Home improvements can be exciting – and stressful – no matter how big or small the project. And while every project is different, many follow a similar trajectory. These 10 tips are designed to help you get the most out of your project, no matter what its size or scope.
Take Control Right Away
Set yourself up for success by having the right mindset from the get go and determining what it is you want to get out of the process. Projects have a way of spiraling out of control if you don’t take the reins early on and define what it is you want to get out of them. For example, you might want to give your kitchen a cosmetic update. This may mean cabinet refacing, new floors, and a new backsplash, but if you don’t determine what you want, your Pro (architect, builder, contractor, etc.) may think you need a new layout and custom cabinets as well. By setting the parameters early on, you can determine the best professional to call for your job, get a better handle on your budget, and get realistic expectations on how long this project will take.
Set Realistic Goals
Home improvement projects are messy, time consuming, and often more expensive than you realize. Do your homework, and set realistic expectations so you don’t get stuck in a time or budget crunch. For example, a full kitchen remodel can take up to 8 weeks. That’s 8 weeks without a kitchen to cook in, during which time you’ll need to make alternate arrangements. By setting some realistic goals for the project, you can help maintain your sanity throughout the process.
Do Your Due Diligence
The Pro you hire more than likely has the qualifications on paper that you’re looking for. It’s up to you to double check these, though, performing a background check before you sign anything. Make sure your Pro is local, licensed, has insurance, and that you check with a minimum of three references to see how he’s handled similar jobs in the past before you hire.
Hammer Out the Details Before You Sign the Contract
Too often, the contract and details of a project are too vague in the beginning, which leads to a lot of confusion and headaches on the part of the homeowner. Before you sign anything, be sure to get all the details squared away with your Pro. This includes the start date, cost breakdown, timeline, when subcontractors will be brought in, and what materials will be used. The more you know up front, the more relaxed you’ll be through the whole project.
It’s necessary that you keep in touch with your Pro throughout the process so you can keep track of what’s going on. If something is going to overshoot time or budget, you need to know. This doesn’t mean that you should be calling every day to “check in”, but it does mean that you should have open communication so things don’t take you by surprise.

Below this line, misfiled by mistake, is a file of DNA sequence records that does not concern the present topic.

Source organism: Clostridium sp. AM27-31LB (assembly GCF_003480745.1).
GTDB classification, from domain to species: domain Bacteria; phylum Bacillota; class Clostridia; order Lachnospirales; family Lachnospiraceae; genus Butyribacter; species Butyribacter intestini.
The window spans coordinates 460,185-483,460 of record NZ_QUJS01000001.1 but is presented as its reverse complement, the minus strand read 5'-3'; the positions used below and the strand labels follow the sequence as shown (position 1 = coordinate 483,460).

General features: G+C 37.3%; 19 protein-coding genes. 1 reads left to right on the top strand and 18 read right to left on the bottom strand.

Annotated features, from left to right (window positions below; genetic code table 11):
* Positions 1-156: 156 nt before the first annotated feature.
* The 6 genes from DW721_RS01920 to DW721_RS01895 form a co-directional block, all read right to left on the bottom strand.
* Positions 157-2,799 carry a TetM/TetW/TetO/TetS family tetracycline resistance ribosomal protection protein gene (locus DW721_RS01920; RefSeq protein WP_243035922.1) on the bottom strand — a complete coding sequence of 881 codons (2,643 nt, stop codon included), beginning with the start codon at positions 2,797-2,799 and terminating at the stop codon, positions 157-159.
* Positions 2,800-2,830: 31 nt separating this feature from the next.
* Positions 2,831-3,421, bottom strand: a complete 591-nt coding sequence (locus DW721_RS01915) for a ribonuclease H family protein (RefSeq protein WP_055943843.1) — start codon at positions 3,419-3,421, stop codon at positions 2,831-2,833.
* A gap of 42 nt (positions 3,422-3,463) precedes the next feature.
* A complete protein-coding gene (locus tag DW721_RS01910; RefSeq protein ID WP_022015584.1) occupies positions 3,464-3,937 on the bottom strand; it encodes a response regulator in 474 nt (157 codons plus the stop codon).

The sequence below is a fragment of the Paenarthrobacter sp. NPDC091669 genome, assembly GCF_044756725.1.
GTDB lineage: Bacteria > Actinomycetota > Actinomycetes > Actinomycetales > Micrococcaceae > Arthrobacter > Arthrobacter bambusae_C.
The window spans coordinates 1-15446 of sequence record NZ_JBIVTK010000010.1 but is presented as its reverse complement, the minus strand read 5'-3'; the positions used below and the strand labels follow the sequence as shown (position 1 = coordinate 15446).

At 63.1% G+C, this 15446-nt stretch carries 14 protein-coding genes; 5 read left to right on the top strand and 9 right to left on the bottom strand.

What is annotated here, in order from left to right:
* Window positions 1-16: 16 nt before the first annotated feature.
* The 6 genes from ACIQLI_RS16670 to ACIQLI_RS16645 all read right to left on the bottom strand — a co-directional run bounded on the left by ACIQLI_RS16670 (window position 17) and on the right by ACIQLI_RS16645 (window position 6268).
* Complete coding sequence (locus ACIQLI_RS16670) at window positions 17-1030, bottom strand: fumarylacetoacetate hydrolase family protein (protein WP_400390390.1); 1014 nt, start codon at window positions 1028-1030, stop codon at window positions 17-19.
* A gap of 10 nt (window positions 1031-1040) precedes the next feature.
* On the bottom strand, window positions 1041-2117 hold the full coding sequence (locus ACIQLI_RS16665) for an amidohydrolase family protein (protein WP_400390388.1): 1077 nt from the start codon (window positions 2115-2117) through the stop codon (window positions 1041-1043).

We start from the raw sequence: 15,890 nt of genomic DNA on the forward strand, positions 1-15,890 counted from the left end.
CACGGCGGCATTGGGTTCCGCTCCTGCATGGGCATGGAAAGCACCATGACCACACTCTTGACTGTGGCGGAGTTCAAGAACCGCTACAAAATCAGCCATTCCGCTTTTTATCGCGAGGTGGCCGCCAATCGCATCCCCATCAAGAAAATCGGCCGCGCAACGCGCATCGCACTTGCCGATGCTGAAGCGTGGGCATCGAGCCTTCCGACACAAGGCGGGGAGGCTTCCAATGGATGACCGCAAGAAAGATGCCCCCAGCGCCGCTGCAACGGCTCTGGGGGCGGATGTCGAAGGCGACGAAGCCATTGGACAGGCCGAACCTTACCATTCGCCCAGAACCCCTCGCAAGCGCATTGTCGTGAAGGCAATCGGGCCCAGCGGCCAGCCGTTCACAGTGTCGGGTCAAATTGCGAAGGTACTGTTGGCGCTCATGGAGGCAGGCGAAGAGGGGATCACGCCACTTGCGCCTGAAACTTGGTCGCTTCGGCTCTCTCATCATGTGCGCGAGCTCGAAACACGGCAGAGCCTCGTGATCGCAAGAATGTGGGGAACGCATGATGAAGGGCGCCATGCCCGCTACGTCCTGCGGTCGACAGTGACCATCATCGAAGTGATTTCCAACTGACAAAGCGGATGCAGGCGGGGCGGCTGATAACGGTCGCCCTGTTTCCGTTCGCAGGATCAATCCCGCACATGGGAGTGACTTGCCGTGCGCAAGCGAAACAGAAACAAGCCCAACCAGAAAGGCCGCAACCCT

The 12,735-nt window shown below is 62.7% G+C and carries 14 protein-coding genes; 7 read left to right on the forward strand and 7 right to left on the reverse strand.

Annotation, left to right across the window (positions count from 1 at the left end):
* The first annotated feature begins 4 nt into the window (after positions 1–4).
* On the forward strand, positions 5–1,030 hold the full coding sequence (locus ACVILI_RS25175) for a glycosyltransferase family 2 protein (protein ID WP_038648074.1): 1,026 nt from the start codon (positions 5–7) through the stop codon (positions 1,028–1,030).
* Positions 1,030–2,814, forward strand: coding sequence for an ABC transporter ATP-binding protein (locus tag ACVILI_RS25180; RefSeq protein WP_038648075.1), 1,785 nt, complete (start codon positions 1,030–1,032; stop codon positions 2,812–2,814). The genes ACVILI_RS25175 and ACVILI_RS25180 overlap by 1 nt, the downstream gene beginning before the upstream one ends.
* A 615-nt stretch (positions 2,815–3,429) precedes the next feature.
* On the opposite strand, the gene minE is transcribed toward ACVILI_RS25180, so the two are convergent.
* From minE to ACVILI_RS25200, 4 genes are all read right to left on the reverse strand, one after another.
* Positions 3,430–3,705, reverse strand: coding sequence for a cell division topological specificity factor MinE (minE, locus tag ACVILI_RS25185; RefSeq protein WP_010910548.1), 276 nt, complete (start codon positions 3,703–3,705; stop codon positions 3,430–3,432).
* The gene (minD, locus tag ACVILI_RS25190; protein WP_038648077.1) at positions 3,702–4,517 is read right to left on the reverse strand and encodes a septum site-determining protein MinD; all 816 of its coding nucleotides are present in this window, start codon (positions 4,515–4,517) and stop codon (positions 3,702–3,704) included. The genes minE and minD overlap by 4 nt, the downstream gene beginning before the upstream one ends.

Your Pro will let you know if parts of your home may not be available for an extended amount of time. Now it’s up to you to figure out what you’ll do during those times. Shower at the gym? Set aside a takeout budget? Make plans to stay with your in laws while the floors cure? By planning ahead you can save a lot of headaches when the time comes.
Expect the Unexpected
Even the smoothest projects sometimes have minor glitches that pop up from time to time. Maybe the tile you selected is back ordered, or maybe bad weather delays your new roof. Keep your cool, work with your Pro, and learn to expect surprises – both good and bad – throughout the project.
Collaboration Is the Key
You hired your Pros because that’s what they are; experts at their jobs. Treat them as your partner with respect, and make sure that you both stay on the same page. Remember, you’re in this together, so don’t try to micromanage the project, just let the Pros do their job and trust that they’ll come to you if there’s a problem.
Keep a Folder for Documentation
From your contract to your change orders, you’ll have a lot of paperwork over the course of the project. Start a folder, binder, or digital system to keep everything including pictures that inspired you, material selection sheets, notes about the project, agreements, texts, and discussions with your Pro as well. This way, if there’s any question, you can refer back with ease.
Protect Your Home and Assets
Make sure you add some clauses to your contract to protect your home in the event of a problem. Sometimes things come up during a project that just can’t be fixed. Your contractor keeps you hanging while he finishes another project, or you need to put a pause on things financially due to unforeseen circumstances. Having a termination clause in your contract means that you can end the job at any time without penalty, so whether you need to take a break or fire your Pro and start over, you have an escape hatch. Likewise, having a clause that helps protect you from damages on the job can ensure that unforeseen problems don’t haunt you after the job is over.